During the same week that the House voted to zero-fund USIP, the Pentagon signed a $35 billion contract with Boeing to build more flying tankers. There was not one editorial, letter to the editor, or speech in Congress questioning taxpayers funding for the tankers, but funding for USIP – one thousandth as much – was attacked vigorously.
Before its new building was completed giving it high visibility, and prior to the financial crisis, no one paid attention to USIP. Its modest budget never attracted the attention of Congress or the media. It simply went about its work quietly and quite competently.
The building, by the way, was partly funded with private donations. Furthermore, like any significant architecture, it is designed to make a statement. Just as the massive Pentagon building warns the world, “don’t mess with the US,” the USIP building’s design and location proclaims: “We, the government and people of the United States of America, believe in and we are committed to the concept of peace.” If USIP were to be eliminated, our message of peace would become dark and vacant.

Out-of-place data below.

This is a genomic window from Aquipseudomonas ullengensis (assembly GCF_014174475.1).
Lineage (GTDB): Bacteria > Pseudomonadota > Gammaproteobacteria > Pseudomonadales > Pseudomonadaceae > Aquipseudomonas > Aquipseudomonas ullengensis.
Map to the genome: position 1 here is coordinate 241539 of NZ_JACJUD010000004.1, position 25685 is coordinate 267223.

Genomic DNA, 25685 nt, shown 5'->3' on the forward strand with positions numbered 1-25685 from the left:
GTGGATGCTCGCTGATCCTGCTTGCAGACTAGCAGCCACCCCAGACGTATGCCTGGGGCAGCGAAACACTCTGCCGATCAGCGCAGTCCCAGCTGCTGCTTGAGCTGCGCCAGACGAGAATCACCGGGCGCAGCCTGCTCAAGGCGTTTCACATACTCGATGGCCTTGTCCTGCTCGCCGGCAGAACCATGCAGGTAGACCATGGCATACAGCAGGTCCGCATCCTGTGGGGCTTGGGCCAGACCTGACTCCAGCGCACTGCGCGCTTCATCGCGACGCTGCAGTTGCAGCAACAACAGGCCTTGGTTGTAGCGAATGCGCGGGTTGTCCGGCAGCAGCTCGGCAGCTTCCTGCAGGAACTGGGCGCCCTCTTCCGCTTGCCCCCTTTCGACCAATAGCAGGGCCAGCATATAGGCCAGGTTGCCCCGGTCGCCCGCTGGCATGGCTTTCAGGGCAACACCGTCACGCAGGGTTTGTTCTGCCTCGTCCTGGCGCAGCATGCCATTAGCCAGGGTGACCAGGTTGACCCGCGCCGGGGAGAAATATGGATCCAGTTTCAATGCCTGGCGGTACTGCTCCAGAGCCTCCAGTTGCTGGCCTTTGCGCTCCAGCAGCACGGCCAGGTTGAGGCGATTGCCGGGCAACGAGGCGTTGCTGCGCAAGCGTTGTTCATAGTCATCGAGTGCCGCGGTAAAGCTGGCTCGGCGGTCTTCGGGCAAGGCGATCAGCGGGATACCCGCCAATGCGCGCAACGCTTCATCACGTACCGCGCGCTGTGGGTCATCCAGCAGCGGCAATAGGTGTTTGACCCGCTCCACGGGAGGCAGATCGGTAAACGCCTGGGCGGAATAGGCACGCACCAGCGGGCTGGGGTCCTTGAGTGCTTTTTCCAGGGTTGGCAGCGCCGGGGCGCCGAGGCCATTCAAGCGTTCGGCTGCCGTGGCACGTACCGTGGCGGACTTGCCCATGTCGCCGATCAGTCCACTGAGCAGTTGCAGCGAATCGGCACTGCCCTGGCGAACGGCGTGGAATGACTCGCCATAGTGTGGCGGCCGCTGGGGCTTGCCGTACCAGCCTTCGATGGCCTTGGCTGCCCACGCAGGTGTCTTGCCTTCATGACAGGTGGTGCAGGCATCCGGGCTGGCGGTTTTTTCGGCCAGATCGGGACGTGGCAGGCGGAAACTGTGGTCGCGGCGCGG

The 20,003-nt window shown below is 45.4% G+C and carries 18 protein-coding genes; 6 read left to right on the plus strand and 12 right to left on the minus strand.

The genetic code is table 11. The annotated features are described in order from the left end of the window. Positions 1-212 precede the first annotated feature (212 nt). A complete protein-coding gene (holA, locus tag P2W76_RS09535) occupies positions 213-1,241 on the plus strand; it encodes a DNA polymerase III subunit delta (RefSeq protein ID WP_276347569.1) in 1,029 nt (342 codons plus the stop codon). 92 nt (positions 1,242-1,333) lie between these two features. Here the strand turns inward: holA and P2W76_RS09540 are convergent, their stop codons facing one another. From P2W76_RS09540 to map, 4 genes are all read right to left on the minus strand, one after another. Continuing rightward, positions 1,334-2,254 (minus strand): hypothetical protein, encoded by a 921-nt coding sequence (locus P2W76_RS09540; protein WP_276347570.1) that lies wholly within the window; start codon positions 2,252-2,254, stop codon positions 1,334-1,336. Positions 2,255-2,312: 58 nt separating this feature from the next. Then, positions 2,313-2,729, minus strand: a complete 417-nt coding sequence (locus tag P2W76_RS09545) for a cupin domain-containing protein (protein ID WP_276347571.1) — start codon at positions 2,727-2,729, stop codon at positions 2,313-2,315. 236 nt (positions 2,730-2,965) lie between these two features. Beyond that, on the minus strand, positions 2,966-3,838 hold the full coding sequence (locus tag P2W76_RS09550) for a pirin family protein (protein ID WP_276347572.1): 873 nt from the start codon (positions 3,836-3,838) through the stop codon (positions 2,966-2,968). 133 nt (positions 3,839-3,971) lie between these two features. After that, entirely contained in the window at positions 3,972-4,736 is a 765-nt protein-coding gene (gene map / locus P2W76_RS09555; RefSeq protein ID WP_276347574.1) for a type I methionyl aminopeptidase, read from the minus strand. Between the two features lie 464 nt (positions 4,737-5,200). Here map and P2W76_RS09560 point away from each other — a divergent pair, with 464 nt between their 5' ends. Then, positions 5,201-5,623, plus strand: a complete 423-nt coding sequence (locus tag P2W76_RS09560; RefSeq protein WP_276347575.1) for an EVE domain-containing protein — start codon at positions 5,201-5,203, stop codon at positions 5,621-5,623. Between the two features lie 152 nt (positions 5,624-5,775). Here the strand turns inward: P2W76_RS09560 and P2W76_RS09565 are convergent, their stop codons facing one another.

Regrettably, the Institute is under attack, and some are voting to eliminate it without a single hearing or the slightest analysis of its value compared with its cost. I am absolutely convinced that from a purely cost-benefit perspective it is a great bargain. Defense and military leaders including Secretary Gates and General Petraeus have vigorously affirmed its value. If, for example, USIP can help reduce the length of US engagement in Afghanistan by one month, it will have earned 300 years of funding!
Building peace and reducing the frequency and severity of violent conflict is in America’s interest, and it is a public responsibility. Protecting the safety and security of the American people is a government function, and building peace does as much, if not more, to protect the public than any police or military operation.